RoboCop 2

RoboCop 2
1
Game Name: RoboCop 2
Platforms: NES
Publisher(s): Data East
Developer(s): Ocean Software
Genre(s): Platform
Release Date: Apr, 1991

No… no.. dear God, no! THEY MADE MORE! The same team that was behind the stinkfest Darkman has to be behind this game as well. It simply reeks of them. Now I thought the fact that Darkman existed was bad enough, but now we find out they were allowed to make MORE games!? Do you remember at the end of Evil Dead, when Ash has just killed everyone and survived the Deadites, only to turn around and see the camera springing at him through the door? That look of horror on his face? That’s how I’m feeling right now.

RoboCop 2, the movie, is all about the bionic officer taking down a powerful cartel of drug dealers. RoboCop 2, the game, is all about pastel colors, poor control, and a constant stream of the same objectives in outlandish levels. In other words, it’s just like Darkman.

I want the designers of these two games to take an actual trip to a factory. I really do, just once. I just want them to see what real buildings look like, because going by these two games, they just don’t know. Also, watch Robocop 2 for me. At any time during the film, do you ever see floating Mario-esque platforms suspended by rocket engines, springy platforms that shoot people into the air, or “wacky blocks” that reverse Robo’s controls? No? So what version did these people watch? The LSD cut?

The graphics in this game are from the bright pastel section of the NES palette, a section where no developer should ever go. They are drawn reasonably well, but colored terribly and poorly sized. A fire hydrant is almost as large as Robocop, and it doesn’t get better from there. The game has you hopping through identical crazy levels, picking up bottles of “Nuke” (the drug this game’s development seems to have been powered by) and arresting certain villains. These special fellows look different from the others and the game beeps to indicate when they’re nearby. Running into them sends them off to jail, and all other baddies are dealt with through judicious use of your automatic pistol. As with the first game, you are timed to complete the levels and still take damage from pistols and kicks, despite being Robocop. You would think Robo would have a longer battery life, and maybe some armor…considering he’s made out of frickin’ steel!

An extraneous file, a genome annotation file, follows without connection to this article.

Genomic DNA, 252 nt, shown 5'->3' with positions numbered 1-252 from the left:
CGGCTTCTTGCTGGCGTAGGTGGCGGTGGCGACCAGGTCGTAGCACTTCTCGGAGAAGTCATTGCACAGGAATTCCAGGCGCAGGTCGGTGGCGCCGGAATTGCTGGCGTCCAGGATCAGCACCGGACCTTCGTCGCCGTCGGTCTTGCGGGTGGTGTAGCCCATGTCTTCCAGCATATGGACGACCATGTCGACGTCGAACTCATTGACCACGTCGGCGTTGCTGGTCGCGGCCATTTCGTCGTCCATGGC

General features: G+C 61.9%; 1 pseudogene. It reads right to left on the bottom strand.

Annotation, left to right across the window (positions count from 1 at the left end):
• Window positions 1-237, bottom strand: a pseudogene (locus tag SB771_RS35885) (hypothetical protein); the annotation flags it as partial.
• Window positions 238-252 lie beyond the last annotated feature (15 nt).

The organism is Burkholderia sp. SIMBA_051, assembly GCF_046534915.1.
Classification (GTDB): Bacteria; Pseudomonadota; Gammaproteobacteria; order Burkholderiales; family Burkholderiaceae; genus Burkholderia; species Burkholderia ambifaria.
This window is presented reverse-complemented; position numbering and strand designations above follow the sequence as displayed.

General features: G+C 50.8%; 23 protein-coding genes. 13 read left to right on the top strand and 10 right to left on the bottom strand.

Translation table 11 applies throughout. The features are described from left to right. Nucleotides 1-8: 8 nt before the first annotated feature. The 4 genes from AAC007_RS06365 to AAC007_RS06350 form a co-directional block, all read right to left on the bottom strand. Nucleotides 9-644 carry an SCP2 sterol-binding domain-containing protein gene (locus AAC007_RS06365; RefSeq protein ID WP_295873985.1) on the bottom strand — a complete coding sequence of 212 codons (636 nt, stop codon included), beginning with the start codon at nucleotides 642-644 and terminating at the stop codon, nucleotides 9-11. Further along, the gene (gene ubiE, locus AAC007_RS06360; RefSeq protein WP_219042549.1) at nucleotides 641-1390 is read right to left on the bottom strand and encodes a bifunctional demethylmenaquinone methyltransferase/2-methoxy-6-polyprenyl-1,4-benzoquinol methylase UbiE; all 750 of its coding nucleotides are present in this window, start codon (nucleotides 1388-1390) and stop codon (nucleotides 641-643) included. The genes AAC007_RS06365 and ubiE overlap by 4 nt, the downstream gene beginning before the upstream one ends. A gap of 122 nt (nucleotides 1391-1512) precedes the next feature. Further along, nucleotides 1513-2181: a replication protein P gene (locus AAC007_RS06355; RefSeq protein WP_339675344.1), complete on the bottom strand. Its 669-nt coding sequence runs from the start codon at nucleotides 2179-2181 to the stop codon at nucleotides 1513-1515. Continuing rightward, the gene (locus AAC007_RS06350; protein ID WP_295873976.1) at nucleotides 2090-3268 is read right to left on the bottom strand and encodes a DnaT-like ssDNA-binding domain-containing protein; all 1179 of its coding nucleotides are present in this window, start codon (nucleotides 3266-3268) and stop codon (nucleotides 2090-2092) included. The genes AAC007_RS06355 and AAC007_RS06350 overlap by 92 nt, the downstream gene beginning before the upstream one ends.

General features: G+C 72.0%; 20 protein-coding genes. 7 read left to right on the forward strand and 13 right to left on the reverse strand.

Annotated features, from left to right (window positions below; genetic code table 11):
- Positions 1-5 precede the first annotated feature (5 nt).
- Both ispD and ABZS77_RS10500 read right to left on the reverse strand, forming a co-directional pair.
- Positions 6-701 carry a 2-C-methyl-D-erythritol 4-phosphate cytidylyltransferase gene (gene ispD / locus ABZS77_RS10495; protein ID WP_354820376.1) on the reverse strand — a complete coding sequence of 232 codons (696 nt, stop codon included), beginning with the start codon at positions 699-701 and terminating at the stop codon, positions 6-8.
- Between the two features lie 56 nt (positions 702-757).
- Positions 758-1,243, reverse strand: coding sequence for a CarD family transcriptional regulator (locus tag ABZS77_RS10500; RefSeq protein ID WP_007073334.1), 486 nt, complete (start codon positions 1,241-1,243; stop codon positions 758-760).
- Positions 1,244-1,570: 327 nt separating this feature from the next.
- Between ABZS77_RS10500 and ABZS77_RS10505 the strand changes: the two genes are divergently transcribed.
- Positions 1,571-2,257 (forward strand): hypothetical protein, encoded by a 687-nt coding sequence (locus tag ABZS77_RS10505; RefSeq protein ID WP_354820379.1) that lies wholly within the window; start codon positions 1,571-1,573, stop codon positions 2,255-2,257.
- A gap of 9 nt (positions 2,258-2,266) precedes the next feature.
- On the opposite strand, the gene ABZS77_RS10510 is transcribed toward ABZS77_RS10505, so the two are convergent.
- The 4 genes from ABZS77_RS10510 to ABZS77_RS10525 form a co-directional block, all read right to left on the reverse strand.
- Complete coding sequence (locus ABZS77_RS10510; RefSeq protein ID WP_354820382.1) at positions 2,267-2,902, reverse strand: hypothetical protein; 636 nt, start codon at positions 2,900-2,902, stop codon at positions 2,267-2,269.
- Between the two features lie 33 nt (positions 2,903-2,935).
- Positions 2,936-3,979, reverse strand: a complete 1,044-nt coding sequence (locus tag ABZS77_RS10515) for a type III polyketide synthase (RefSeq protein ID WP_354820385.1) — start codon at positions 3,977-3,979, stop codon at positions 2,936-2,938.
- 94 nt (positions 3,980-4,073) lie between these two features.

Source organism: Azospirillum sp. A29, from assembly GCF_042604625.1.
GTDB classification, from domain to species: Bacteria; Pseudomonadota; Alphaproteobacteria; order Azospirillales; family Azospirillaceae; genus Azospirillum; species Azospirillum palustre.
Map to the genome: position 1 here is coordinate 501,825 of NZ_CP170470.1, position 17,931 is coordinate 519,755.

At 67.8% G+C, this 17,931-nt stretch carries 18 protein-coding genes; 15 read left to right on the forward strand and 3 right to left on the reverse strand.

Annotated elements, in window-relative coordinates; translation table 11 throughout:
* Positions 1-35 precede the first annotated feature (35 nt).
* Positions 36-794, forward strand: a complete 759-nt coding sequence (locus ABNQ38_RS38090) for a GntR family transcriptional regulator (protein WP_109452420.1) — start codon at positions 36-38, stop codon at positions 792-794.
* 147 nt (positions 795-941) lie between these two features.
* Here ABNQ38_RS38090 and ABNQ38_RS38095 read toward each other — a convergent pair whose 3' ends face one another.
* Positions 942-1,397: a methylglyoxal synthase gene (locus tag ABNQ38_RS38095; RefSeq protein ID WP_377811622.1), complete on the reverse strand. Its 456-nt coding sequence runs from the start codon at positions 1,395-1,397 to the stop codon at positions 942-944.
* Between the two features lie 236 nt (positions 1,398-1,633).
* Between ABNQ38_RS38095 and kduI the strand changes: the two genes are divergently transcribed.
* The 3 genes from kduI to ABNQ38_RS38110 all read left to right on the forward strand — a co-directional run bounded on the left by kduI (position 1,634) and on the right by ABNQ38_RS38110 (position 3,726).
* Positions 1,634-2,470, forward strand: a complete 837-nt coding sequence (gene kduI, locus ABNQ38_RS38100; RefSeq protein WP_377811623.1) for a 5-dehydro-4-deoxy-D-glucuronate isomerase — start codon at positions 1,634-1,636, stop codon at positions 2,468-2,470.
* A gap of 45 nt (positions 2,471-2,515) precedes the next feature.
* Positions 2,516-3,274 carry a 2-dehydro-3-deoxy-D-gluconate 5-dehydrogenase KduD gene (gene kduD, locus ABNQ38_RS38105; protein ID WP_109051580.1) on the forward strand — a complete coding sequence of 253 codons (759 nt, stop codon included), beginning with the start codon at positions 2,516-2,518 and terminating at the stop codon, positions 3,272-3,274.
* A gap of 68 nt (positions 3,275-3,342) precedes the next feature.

Each level is introduced by a screen of Robo downloading his mission from the Detroit PD’s computers. These are very brief and work to keep the story on track, yet there is never any variety – you’re always destroying Nuke and arresting people. Even when you are saving hostages, you’re tallied as arresting villains. I suppose it would be too much work to make an extra screen for these situations saying “hostages saved.” Also interesting is the fact that you can never complete 100% of your mission, always 99%. I suppose three digits were too taxing to code. Should you fail to complete the required percentage of either of your objectives, you are sent to a shooting range for “calibration.” Those who have suffered through Darkman will recognize the exact same Hogan’s Alley setup, this time having you shoot at cutouts instead of snapping pictures with your camera. Succeed here and you move on, fail and you have the joy of playing the last level over again.

The ultimate goal of the game is to beat the sissy ass of Cain, leader of the Nuke cult, then beat his sissy ass again when he’s placed in the body of Robocop 2. Robo 2 is, of course, much larger and nastier than you, and the fight between the two of you is what you are meant to look forward to through the entire game. So it would make sense that Robo 2, as the villain and all, would need to be fierce and scary-looking, right? Well the master designers are at it again: Robocop 2 lays down a barrage of bullets and deadly PINK rockets. Pink. How can you take this thing seriously when it’s launching this nonsense at you? I’m not frightened by the fact that he’s twice as large and shooting rockets the size of Jeeps. I’m not even a little concerned, because at any second I expect Robocop and Robocop 2 to stop fighting, sit down together, and drink some Arbor Mist and watch Cher.